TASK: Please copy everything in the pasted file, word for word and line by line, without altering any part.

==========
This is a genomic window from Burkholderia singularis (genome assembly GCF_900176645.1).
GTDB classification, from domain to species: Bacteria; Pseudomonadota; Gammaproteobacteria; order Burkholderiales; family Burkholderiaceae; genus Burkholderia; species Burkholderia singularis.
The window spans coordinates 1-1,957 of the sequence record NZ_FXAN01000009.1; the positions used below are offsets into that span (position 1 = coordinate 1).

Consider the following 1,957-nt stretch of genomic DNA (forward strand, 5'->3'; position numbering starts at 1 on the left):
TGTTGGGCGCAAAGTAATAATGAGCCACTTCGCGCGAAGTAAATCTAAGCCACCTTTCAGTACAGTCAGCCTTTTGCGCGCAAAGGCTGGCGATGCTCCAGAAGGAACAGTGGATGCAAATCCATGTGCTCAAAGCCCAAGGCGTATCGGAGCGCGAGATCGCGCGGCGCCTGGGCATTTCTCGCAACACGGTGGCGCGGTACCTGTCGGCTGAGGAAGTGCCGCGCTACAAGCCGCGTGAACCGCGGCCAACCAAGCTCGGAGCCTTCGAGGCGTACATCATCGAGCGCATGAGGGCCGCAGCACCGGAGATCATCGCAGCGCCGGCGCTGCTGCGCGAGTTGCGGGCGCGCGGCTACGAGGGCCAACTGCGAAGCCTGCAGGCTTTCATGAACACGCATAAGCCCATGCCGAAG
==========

This is a genomic window from Burkholderia singularis (genome assembly GCF_900176645.1).
GTDB classification, from domain to species: Bacteria; Pseudomonadota; Gammaproteobacteria; order Burkholderiales; family Burkholderiaceae; genus Burkholderia; species Burkholderia singularis.
The window spans coordinates 1-1,957 of the sequence record NZ_FXAN01000009.1; the positions used below are offsets into that span (position 1 = coordinate 1).

Consider the following 1,957-nt stretch of genomic DNA (forward strand, 5'->3'; position numbering starts at 1 on the left):
TGTTGGGCGCAAAGTAATAATGAGCCACTTCGCGCGAAGTAAATCTAAGCCACCTTTCAGTACAGTCAGCCTTTTGCGCGCAAAGGCTGGCGATGCTCCAGAAGGAACAGTGGATGCAAATCCATGTGCTCAAAGCCCAAGGCGTATCGGAGCGCGAGATCGCGCGGCGCCTGGGCATTTCTCGCAACACGGTGGCGCGGTACCTGTCGGCTGAGGAAGTGCCGCGCTACAAGCCGCGTGAACCGCGGCCAACCAAGCTCGGAGCCTTCGAGGCGTACATCATCGAGCGCATGAGGGCCGCAGCACCGGAGATCATCGCAGCGCCGGCGCTGCTGCGCGAGTTGCGGGCGCGCGGCTACGAGGGCCAACTGCGAAGCCTGCAGGCTTTCATGAACACGCATAAGCCCATGCCGAAG